Today in Just Like Jesus Would Do

[Content Note: Homophobia.]

Insert the requisite disclaimer that not all conservative evangelical Christians are any one thing, something that ought to be evident as I'm linking to an evangelical Christian writing about this turn of events (emphases mine):
On March 24, World Vision announced that the U.S. branch of the popular humanitarian organization would no longer discriminate against employees in same-sex marriages. It was a decision that surprised many but one that made sense, given the organization's ecumenical nature.

But on March 26, World Vision President Richard Stearns reversed the decision, stating, "our board acknowledged that the policy change we made was a mistake."

Supporters helped the aid group "see that with more clarity," Stearns added, “and we're asking you to forgive us for that mistake."

So what happened within those 48 hours to cause such a sudden reversal?

The Evangelical Machine kicked into gear.

Albert Mohler Jr., president of the Southern Baptist Theological Seminary, said the decision pointed to "disaster," and the Assemblies of God denomination encouraged its members to pull their financial support from the organization.

Evangelicals took to Twitter and Facebook to threaten to stop sending money to their sponsored children unless World Vision reversed course.

Within a day of the initial announcement, more than 2,000 children sponsored by World Vision lost their financial support. And with more and more individuals, churches and organizations threatening to do the same, the charity stood to lose millions of dollars in aid that would otherwise reach the poor, sick, hungry and displaced people World Vision serves.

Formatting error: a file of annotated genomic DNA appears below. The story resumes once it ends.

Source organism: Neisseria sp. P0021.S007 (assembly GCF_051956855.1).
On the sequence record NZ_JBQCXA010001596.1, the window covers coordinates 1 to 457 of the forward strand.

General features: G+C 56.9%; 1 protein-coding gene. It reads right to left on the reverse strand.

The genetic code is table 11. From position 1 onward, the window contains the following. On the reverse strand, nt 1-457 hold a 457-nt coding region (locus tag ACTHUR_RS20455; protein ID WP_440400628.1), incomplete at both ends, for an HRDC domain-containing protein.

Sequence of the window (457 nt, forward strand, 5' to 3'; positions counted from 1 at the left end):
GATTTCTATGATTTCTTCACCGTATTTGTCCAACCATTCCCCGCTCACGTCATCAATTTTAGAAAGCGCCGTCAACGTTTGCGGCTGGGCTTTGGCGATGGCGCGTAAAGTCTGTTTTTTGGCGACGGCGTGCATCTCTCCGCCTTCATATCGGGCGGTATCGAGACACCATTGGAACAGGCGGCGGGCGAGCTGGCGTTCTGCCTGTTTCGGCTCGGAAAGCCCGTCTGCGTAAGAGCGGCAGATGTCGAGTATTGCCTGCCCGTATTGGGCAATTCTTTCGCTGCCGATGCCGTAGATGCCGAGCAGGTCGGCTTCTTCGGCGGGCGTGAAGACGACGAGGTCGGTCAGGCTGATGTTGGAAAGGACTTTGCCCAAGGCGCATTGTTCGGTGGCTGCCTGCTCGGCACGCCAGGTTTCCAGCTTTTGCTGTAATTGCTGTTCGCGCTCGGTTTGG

So World Vision reversed course.

Stearns told The New York Times that some people, satisfied with the reversal, have called World Vision headquarters to ask, "Can I have my child back?" as though needy children are expendable bargaining chips in the culture war against gay and lesbian people.

Many of us who grew up evangelical watched with horror as these events unfolded.

As a longtime supporter of World Vision, I encouraged readers of my blog to pick up some of the dropped sponsorships after the initial decision. I then felt betrayed when World Vision backtracked, though I urged my readers not to play the same game but to keep supporting their sponsored children, who are of course at no fault in any of this.

But most of all, the situation put into stark, unsettling relief just how misaligned evangelical priorities have become.

When Christians declare that they would rather withhold aid from people who need it than serve alongside gays and lesbians helping to provide that aid, something is wrong.
When you reach the point where you think it's reasonable to say, "I will stop supporting this needy child because you are being slightly less hateful toward gay people," you have derailed.

Which would be true irrespective of the belief system underwriting that indecent calculation, but is especially absurd when the person around whose teachings your entire belief system is based is believed to have spoken incessantly about caring for the poor and said bupkis about same-sex marriage.

This is a complete abandonment of perspective and decency.

When secularists and religious liberals of various stripes express contempt for conservative evangelicals' legislative meddling, they reflexively accuse us of being hostile to their faith. And when we note it's really the bigotry they practice under the auspices of faith to which we object, they caterwaul about how they don't hate queer folks and accuse us of intolerance.

Well. Yeah. And frankly I don't feel particularly inclined to apologize for being intolerant of choices so evidently motivated by fear and hatred it is laughable to claim otherwise.

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